The Nation's Worst TrafficHere's a shocker-Los Angeles wins yet another award. The people-happy city was among the places with the worst traffic spots, according to a study by Cambridge Systematics for the American Highway Users Alliance, with four congested sites on the list. The group also found that fixing nearly 170 bottlenecks nationwide would, over the 20-year time of improvements, prevent 290,000 crashes, reduce carbon monoxide by 45 percent, cut carbon dioxide emission by 71 percent, and reduce delays by 19 minutes per trip (or nearly 40 minutes if you're fighting before- and after-work rush hour). The top 18 bottlenecks are located in Albuquerque, Atlanta, Boston, Chicago, Denver, Houston, Los Angeles, Seattle, and Washington, D.C.
In another study, the Texas Transportation Institute's annual deal involved state and federal commuting figures of 68 U.S. cities. It found that, although traffic hasn't increased that much in the last five years, 82 hours every year are devoted to sitting (that also adds up to two weeks you're losing), and for the average driver, about four extra tanks of gas each year in the 35 most congested cities are donated to the environment. In fact, traffic is seriously picking up in smaller cities, such as Indianapolis. Let's hear it for Los Angeles, again, for ranking number one, followed by Washington, D.C., Oakland, Chicago, Miami, Seattle, Atlanta, and Detroit.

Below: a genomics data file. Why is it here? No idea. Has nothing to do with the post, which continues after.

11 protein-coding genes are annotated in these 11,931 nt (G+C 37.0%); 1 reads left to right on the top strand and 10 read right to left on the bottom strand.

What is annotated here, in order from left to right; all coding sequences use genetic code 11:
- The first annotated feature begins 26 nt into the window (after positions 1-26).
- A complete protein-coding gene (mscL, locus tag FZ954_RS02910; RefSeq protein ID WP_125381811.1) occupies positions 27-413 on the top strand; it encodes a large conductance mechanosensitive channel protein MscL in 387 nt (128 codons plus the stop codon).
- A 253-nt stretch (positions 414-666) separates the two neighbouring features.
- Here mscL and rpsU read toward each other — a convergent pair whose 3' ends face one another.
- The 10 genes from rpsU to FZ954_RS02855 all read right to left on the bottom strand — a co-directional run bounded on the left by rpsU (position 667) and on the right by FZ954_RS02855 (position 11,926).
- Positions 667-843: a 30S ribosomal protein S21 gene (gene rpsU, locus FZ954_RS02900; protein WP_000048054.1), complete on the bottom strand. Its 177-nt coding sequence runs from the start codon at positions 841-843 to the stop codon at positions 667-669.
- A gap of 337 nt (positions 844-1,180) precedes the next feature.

On a related note, the Census Bureau said that we currently have a population in the U.S. of more than 274 million.
GM in CourtGeneral Motors was just ordered by a jury to pay $14.2 million to the family of a woman who died after being run over by her GMC Sierra. She had gotten out to pick up some wooden chairs that someone was throwing out when the truck "suddenly lurched backward and ran over her." GM was held partially responsible for her death, which the family blamed on a faulty transmission.
Although the deceased was found 40 percent responsible, GM was asked to fork over $4.2 million in compensatory damages plus $10 million in punitive damages.
GM says there was no basis for the award: "This unfortunate incident occurred when [she] left her vehicle with the engine running, the transmission not in Park, and without setting the parking brake, as instructed in her owner's manual." GM is appealing the verdict.
Your 4x4 in This MagazineEveryone dreams about it, so here's exactly how to get photos of your truck in 4-Wheel & Off-Road. There are two routes you can take. If you want to try to score a full-blown feature, send photos of your pride and joy and a convincing letter to Shoot My Truck Please, 4-Wheel & Off-Road, 6420 Wilshire Blvd., Los Angeles, CA 90048. We'll need to see photos showing the exterior, interior, underhood, and any other interesting parts of your 4x4.
If Readers' Rides is more your style or you want to cover all your bases, fill out the following form as completely as lawyers in your state will allow, and mail it along with a clear photo of your vehicle to Readers' Rides, 4-Wheel & Off-Road, 6420 Wilshire Blvd., Los Angeles, CA 90048.
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